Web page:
The Vaccinology and Immunotherapy Initiative addresses two major areas in vaccinology and immunotherapy that require immediate attention:
- New vaccine candidates and/or immunotherapies are needed to combat global diseases for which current approaches so far have failed, for neglected diseases, for new emerging infectious diseases, and for diseases with increased risk for antimicrobial resistance.
- How many currently used vaccines provide protection against disease remains poorly understood. The immunological mechanisms that operate in different individuals vary and a better understanding can help to design more effective vaccines and to identify potential non-responders that should receive additional medical attention.
Institut Pasteur has a distinguished history of vaccine development as a means to improve global health. Currently, five vaccine candidates are under clinical evaluation, either licensed to commercialization partners or under Institut Pasteur sponsorship. Building on this expertise and by integrating fundamental, translational, and innovative science, the Vaccinology and Immunotherapy Initiative pursues the following aims:
- To identify novel approaches, targets, and technologies for vaccines and vaccination as well as for immunotherapies.
- To accelerate vaccine and immunotherapy candidates from research to clinical trials and to engage development partners
- To gain a better understanding of underlying mechanisms in vaccinology and immunotherapy
- To enhance the knowledge, capacity, and public awareness in vaccinology and immunotherapy
- Create a “One-stop-shop” to nucleate activities for vaccinology and immunotherapy, to foster interdisciplinary collaboration integrating basic science, translational research and innovation, to guide match-making for projects requiring specific services or expertise, and to support building new and sustainable partnerships with industry, co-development organizations, and academic institutions.
- Promote fundamental research with potential for high impact on vaccinology and immunotherapy through ‘seed’ projects funded via institutional grants. Provide support for coordination of external calls with academic, clinical and industrial partners in key target areas.
- Launch the Institut Pasteur Innovation Accelerator. The Institut Pasteur Innovation Accelerator develops and guides the development strategies for potential products, provides industrial scientific guidance for application-targeted research, spearheads the search for funding, and coordinates activities with the aim to advance the projects to a readiness level that will facilitate technology transfer to commercial entities or co-development with large public funders. The Innovation Accelerator is co-piloted by the Scientific and Innovation directions and coordinates fundamental and translational activities in the four fields of vaccines, therapeutics, diagnostics and technologies.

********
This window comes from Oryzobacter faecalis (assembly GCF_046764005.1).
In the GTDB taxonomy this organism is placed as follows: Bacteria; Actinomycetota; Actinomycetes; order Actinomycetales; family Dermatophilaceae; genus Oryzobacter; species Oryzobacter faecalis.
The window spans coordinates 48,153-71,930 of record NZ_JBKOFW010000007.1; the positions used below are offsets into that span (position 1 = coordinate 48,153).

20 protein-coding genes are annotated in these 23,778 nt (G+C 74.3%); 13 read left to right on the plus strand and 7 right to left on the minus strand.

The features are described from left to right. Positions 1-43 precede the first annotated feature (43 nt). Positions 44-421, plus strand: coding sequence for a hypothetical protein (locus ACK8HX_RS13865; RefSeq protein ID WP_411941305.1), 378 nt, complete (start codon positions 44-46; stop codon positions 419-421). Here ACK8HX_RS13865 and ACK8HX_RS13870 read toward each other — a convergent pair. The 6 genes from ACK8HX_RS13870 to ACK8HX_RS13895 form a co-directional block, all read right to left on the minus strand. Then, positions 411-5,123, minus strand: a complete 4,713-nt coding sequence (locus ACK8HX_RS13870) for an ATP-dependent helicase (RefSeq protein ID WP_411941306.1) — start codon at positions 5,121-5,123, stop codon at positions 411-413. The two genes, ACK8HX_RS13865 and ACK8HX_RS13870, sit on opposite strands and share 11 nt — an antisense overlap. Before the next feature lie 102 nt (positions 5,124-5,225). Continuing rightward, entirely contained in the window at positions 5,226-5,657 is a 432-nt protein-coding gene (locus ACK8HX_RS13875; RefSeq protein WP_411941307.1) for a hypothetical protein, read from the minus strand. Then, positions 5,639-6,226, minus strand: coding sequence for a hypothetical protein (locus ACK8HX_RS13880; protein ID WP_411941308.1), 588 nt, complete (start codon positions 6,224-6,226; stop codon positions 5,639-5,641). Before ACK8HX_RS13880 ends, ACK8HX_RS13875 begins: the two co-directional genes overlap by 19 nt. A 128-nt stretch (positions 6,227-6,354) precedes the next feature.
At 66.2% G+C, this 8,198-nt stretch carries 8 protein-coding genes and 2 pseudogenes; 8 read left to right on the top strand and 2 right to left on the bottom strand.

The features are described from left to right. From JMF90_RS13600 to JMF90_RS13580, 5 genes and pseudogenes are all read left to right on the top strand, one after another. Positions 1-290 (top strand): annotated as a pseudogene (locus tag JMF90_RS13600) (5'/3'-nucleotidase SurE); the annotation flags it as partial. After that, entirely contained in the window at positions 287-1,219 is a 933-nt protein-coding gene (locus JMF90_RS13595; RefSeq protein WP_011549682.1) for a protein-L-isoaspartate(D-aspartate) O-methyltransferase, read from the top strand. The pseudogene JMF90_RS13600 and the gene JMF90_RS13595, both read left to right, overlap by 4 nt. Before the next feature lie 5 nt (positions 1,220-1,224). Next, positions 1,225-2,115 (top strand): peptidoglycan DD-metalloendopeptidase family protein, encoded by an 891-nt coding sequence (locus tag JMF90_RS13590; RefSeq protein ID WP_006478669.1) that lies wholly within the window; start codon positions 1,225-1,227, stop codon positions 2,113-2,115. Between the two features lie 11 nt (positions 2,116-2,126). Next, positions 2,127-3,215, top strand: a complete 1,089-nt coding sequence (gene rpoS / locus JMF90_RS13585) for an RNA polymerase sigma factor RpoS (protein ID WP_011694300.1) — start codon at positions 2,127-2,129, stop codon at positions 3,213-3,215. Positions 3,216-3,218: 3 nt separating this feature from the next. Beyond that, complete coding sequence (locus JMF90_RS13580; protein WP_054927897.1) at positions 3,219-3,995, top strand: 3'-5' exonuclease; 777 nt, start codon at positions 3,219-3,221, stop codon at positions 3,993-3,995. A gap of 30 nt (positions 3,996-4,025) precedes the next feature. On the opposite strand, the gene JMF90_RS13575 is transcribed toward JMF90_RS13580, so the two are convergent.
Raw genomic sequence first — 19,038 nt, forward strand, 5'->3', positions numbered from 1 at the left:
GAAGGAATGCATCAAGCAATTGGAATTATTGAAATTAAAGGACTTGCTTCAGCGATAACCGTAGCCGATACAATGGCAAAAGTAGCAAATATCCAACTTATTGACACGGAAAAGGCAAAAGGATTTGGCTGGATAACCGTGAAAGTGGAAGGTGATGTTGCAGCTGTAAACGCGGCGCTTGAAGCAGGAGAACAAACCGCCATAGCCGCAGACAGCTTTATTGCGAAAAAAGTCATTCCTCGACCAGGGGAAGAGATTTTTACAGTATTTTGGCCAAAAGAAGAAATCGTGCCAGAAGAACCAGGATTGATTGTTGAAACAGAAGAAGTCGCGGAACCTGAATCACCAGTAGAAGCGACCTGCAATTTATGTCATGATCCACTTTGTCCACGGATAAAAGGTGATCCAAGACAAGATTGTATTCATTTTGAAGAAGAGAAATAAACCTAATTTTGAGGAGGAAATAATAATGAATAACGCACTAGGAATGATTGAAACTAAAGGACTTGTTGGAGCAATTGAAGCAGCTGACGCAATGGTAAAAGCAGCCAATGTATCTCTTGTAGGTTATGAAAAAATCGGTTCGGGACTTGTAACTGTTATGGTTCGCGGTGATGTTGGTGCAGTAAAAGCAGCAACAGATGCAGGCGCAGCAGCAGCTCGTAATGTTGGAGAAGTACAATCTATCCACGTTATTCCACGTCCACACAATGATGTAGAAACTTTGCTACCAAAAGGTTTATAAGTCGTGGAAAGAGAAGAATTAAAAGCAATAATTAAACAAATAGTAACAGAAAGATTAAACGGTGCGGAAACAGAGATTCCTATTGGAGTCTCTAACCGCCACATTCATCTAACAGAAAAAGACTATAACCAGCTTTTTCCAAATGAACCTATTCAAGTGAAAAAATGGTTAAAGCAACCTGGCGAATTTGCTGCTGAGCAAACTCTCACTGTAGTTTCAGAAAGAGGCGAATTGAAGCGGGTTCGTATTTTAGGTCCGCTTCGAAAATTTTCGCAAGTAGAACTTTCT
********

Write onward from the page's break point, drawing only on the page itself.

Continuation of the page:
- Develop clinical research in vaccinology and immunotherapy to pursue programs to decipher vaccine responsiveness in normal and immunosuppressed individuals by integrating different approaches and linking the Vaccination Center at the Institut Pasteur Medical Center, the Labex Milieu Intérieur (healthy cohort studies using complementary approaches), immunology monitoring, the Center for Translational Research, and other collaborators.
- Promote and support teaching activities, as the Institut Pasteur International Vaccinology Course and the Vaccinology MOOC in collaboration with the Education Direction.
These aims and measures are embedded in ongoing world-wide vaccine and immunotherapy efforts and carried out in collaboration with leading institutes and initiatives, including the Vaccine Research Institute (VRI), European Vaccine Initiative (EVI), BioAster, Clinical Investigation Center (CIC) Cochin-Pasteur, the Coalition for Epidemic Preparedness (CEPI), Bill & Melinda Gates Foundation (BMGF), Wellcome Trust, European Commission, and industrial partners.
Christiane Gerke, Head of Vaccine Programs / Head of Vaccine Innovation Development
James Di Santo, Head of Pathophysiology of the Immune System Unit